Course description: Mathematical and quantitative modeling of biological phenomena has become a necessary approach at studying living organisms. Mathematical biologists work towards identifying unified frameworks that describe biological phenomena in different levels of complexity. It ranges from small entities such as viruses and bacteria, cells in tissues and, ecological models where animals compete for resources in a habitat. This course introduces basic concepts of mathematical biology with modern applications in mind. We use dynamical systems tools to model mechanisms of cell growth and cell- cell interaction as well as complex evolution of species. We discuss subjects such as microbial growth, cancer evolution and virus dynamics and epidemiology.

Course time: 2020 Winter 2A (2:25-4:15)

Course Location: Kemeny 004

Instructor: Kamran Kaveh

(Office: Kemeny 244, Email:

Prerequisites: Math 3. Familiarity with programming (for example: MATLAB, Python or Mathematica). Basic probability highly recommended.

Grading: Projects (50%), Problem sets (40%), Attendance & Participation (10%)

Projects: Approximately 4 weeks are given to complete the project. The instructor will suggest project ideas in the third week, but you are allowed to propose your own, which has to be approved by the instructor in the fourth week at the latest. Each project presentation is limited to 15 minutes and preferably in the style of TED talks.

Late policy: By “deadline” we mean it. On the condition of accepting the penalty for turning in homework late (that is, 5% each additional day), however, an extension of maximum 2 days will be granted on a case-by-case basis.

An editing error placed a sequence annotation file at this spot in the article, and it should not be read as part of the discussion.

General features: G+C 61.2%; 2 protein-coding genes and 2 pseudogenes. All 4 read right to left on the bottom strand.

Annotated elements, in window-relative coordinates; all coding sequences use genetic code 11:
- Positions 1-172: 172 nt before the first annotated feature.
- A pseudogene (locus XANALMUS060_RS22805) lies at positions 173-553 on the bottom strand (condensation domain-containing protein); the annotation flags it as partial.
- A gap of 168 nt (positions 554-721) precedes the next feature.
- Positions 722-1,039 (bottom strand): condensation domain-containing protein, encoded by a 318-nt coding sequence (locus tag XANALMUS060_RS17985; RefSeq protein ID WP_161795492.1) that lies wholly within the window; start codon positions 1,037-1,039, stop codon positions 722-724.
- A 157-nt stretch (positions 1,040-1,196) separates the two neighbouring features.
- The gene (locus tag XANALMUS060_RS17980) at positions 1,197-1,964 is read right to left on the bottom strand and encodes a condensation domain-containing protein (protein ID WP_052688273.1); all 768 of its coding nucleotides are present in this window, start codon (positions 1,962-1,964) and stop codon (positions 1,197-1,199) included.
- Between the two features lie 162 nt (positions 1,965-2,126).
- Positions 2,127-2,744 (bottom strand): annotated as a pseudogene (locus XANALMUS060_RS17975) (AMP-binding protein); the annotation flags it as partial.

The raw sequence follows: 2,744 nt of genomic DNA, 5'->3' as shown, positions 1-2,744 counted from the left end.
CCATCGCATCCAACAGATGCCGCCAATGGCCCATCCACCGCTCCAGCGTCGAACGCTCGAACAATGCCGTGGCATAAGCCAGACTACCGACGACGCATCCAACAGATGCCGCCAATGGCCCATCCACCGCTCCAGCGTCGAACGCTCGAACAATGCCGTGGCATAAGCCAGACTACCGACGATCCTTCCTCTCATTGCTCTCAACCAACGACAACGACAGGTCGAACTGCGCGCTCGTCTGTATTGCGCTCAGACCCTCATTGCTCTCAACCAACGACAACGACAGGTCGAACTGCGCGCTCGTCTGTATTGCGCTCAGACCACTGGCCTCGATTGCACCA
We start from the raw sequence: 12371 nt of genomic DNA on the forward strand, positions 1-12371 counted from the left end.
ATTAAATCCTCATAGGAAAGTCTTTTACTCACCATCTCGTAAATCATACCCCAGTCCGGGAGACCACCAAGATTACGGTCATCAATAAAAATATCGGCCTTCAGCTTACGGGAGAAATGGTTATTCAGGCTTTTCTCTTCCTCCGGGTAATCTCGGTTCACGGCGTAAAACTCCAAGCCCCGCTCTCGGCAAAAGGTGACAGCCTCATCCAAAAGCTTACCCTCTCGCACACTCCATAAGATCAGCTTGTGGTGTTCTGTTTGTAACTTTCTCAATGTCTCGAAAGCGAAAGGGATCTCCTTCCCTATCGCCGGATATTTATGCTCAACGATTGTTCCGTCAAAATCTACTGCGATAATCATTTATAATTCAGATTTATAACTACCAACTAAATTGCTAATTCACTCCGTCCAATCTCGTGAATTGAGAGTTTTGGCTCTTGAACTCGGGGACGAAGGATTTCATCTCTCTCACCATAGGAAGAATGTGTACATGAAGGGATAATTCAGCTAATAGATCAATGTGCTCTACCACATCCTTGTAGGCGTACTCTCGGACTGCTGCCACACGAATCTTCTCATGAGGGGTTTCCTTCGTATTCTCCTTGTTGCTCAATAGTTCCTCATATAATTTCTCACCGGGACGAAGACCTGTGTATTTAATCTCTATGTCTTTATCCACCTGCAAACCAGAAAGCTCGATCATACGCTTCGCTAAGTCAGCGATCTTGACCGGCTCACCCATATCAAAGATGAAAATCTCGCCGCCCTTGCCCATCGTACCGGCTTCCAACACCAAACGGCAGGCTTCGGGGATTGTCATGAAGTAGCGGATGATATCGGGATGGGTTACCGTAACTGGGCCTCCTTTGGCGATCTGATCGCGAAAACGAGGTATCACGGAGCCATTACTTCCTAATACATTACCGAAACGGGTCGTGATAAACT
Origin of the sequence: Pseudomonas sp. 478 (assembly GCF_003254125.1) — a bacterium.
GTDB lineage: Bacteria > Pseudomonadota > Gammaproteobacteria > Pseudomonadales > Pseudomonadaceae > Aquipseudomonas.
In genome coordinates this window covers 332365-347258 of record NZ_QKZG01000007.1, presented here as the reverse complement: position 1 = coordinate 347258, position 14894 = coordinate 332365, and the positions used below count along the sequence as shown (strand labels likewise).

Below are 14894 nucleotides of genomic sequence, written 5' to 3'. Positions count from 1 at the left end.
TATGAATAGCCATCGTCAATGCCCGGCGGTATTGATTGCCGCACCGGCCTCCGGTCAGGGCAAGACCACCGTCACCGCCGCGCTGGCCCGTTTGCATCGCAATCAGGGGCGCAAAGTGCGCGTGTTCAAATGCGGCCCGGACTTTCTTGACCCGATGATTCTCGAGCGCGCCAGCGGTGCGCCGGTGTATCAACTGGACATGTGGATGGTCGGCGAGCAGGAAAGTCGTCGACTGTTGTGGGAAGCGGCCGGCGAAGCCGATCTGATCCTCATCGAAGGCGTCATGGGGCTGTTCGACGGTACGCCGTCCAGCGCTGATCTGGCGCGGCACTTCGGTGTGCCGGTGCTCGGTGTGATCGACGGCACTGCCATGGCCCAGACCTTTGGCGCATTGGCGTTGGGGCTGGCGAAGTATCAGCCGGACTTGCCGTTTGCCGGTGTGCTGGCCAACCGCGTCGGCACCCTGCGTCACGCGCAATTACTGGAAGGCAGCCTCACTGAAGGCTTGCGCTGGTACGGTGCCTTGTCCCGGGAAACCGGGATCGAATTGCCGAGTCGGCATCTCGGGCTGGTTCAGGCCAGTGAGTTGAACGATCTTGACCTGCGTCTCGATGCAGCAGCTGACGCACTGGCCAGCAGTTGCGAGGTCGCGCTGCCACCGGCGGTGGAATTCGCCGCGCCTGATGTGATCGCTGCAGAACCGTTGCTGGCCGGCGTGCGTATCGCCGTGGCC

Collaboration policy: Collaborations on problem sets are permitted, but you are required to disclose the names of the other students with whom you collaborated and discussed. You are encouraged to work in groups for course projects (but no more than 2 individuals per project).

Textbooks: Mainly notes. Useful references are “Evolutionary Dynamics”, M. A. Nowak (2006). “Mathematical Biology”, J. D. Murray (2003).


Day 1: Introduction & Overview

Day 2: Population dynamics
How to write ODE for biological dynamics
Fixed points and steady states
Example: Logistic growth

Day 3: Population Dynamics II
Natural selection
Replicator equation
Discrete Time models

Day 4: Interacting populations
Cell-cell interaction and signaling
Predator-prey equation. Evolutionary games
Replicator equation revisited
Stability analysis of complex populations
(Problem set 1: Growth models)

Day 5-6: Evolution of antibiotic resistance
Mechanisms of antibiotic resistance
Death-Galaxy experiment
Mutation-selection processes
Mutational pathways

Day 7: Migration and dispersal
Cell motility
Random walks in bacteria
(Problem set 2)

Day 8: Stochastic models of growth and competition
Branching process
Moran process
Fixation probability
Time to fixation

Day 9-10: Growth and competition in tissues and networks
Moran process on networks
death-birth vs birth-death processes
(Problem set 3)

Day 11: Cancer modeling. I
Oncogenes and Tumor suppressor genes
Moran models of cancer initiation

Day 12: Cancer modeling. II
Tumor microenvironment
Spatial models of tumor growth

Day 13: Stem cell dynamics
Self-renewal vs. differentiation
Population dynamics of stem cells
Stem cells in cancer
(Problem set 4)

Day 14: Infectious disease models. I
S-I model
Basic reproduction number
Dynamics of Immune response

Day 15: Infectious disease models. II
Evolution of virulence
HIV dynamics
Drug resistance in HIV
(Problem set 5)

Day 16: Epidemiology and network models
S-I model on networks
Vaccination strategies

Day 17: Viruses meets Cancer cells: Oncolytic viral therapy
Oncolytic virus dynamics
Spatial models of oncolytic viral therapy

Days 18-19: Project Presentations